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What is snow?

Winter has arrived in the Great Lakes region. Like me, you might find yourself looking out at that white stuff and wanting to know more about it.

What are those fluffy, nostalgia-inducing, flakes of fun? How do they form? And why do we get so much around the Great Lakes? Read on to find out.

What the heck is snow, really?

Most basically, snow is solid precipitation. This solid precipitation is composed of a variety of tiny ice crystals that fall to the ground if conditions are right.

While it is commonly believed that the temperature has to be below freezing (0°C) in order for snow to fall, it actually only has to reach below 2°C.

If the temperature rises above 2°C, the snowflakes will melt and turn into sleet or rain as they fall. But it can never be too cold for snow! Even in the most dismally freezing temperatures snow can still fall, as long as there is enough moisture in the air.

How does snow form?

Snow forms up in the clouds, when little ice crystals combine to form structures heavy enough to fall from the sky. When the air is warmer (slightly over 0°C) the snowflakes will melt around the edges and stick together. This produces those gorgeous big, fluffy snowflakes.

While they are beautiful, these big heavy snowflakes do make shovelling a pain. Although they are perfect for building snowmen.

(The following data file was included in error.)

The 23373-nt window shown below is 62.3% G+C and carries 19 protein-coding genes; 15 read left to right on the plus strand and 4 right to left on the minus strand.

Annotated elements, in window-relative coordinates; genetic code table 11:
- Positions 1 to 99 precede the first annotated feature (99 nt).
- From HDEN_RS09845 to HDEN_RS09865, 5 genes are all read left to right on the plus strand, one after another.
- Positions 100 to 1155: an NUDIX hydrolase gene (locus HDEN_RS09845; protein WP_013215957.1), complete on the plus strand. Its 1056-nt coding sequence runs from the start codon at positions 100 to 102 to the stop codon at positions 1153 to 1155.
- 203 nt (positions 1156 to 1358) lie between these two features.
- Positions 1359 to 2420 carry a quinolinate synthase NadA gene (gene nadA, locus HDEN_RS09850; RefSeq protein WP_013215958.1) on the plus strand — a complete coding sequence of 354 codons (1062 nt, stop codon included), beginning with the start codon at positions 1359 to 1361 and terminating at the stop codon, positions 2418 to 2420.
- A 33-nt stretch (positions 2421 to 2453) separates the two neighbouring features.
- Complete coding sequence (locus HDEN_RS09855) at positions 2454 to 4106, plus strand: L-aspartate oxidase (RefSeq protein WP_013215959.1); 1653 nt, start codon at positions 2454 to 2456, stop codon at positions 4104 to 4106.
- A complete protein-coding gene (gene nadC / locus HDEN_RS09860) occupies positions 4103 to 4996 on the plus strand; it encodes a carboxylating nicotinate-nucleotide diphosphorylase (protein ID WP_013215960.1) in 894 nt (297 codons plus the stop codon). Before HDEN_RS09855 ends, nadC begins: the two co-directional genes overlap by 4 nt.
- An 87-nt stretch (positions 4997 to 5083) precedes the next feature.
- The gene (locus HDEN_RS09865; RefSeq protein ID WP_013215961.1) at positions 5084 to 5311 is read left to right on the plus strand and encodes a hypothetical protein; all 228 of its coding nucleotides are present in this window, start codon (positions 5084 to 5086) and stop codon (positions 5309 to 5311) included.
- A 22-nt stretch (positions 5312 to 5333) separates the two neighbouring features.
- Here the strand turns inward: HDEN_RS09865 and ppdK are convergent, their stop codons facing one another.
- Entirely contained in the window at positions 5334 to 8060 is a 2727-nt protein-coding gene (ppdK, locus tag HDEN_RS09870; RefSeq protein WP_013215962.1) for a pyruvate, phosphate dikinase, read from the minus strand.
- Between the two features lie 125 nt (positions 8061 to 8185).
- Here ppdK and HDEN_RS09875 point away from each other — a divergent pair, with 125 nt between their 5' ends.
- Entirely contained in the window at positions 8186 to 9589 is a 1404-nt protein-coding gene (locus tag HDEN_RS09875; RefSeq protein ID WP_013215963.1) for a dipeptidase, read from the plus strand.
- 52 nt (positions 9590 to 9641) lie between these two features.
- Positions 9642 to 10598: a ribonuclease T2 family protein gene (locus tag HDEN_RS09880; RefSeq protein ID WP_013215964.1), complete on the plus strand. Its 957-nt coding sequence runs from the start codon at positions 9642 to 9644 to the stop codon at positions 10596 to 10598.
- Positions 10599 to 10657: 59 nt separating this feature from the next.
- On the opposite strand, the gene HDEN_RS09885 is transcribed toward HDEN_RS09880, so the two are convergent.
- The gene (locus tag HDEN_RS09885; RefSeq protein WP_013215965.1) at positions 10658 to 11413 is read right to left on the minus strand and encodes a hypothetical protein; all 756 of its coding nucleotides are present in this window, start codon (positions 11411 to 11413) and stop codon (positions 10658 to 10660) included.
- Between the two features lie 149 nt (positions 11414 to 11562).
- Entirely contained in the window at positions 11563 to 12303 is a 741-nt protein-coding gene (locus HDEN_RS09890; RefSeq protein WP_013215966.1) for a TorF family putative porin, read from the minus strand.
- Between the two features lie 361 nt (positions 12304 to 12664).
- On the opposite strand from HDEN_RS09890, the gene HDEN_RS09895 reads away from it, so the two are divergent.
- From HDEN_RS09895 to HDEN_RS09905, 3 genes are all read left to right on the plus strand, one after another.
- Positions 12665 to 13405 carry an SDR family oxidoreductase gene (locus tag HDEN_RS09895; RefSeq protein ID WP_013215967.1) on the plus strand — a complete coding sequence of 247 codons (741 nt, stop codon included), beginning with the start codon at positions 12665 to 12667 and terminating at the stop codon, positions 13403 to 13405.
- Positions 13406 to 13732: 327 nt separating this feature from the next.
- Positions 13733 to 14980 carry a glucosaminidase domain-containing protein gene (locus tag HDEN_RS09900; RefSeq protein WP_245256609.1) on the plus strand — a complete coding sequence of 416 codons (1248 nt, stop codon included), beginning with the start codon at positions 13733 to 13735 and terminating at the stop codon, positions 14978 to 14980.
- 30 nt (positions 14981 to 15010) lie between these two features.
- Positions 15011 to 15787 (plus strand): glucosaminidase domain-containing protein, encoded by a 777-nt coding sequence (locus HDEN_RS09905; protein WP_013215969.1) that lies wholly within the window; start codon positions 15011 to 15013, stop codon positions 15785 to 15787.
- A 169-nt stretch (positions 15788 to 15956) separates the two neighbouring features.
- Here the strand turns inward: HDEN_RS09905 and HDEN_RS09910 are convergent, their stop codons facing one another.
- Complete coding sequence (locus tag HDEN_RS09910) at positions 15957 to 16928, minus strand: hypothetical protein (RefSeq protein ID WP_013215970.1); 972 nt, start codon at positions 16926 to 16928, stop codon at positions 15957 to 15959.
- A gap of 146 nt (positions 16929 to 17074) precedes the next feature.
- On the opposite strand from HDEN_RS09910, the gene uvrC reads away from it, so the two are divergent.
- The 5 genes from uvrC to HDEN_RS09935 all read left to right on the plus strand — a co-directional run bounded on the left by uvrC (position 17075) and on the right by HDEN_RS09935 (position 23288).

Snow that falls in colder, dryer air will be much smaller and lighter. This snow, while not as visually appealing, will produce the best fluffy snow for winter sports; the perfect powder.

Most snowflakes tend to be quite small, ranging between 0.5-1.5 cm. But under certain conditions, large flakes can form. The Guinness World Records has the biggest ever snowflake listed as 38 cm! These frisbee-sized flakes fell in Montana, U.S., during a snowstorm in the late 1880’s. That’s one snowflake that you wouldn’t want to catch on your tongue…

Are all snowflakes really unique?

I have always struggled with this question. Really, it keeps me up at night. From a young age we are told that no two snowflakes are alike. Teachers looked down at us and referred to us as “special little snowflakes”, implying that we are all unique.

But even as a child, I questioned this. How can you say that no two snowflakes are alike unless you actually see every single snowflake that falls?

Well, let’s start at the very beginning (a very good place to start). Bear with me because I’m going to get a wee bit technical. Snowflakes are essentially just water molecules bound together through a process called crystallization. Due to the physics behind binding oxygen and hydrogen atoms together, the electromagnetic force allows them to bind in a hexagonal shape.

This means that snowflakes can only ever have six sides. So if you ever see snowflake decorations that have anything other than six sides, it’s fake news. Who knew the life a snowflake was so rigid?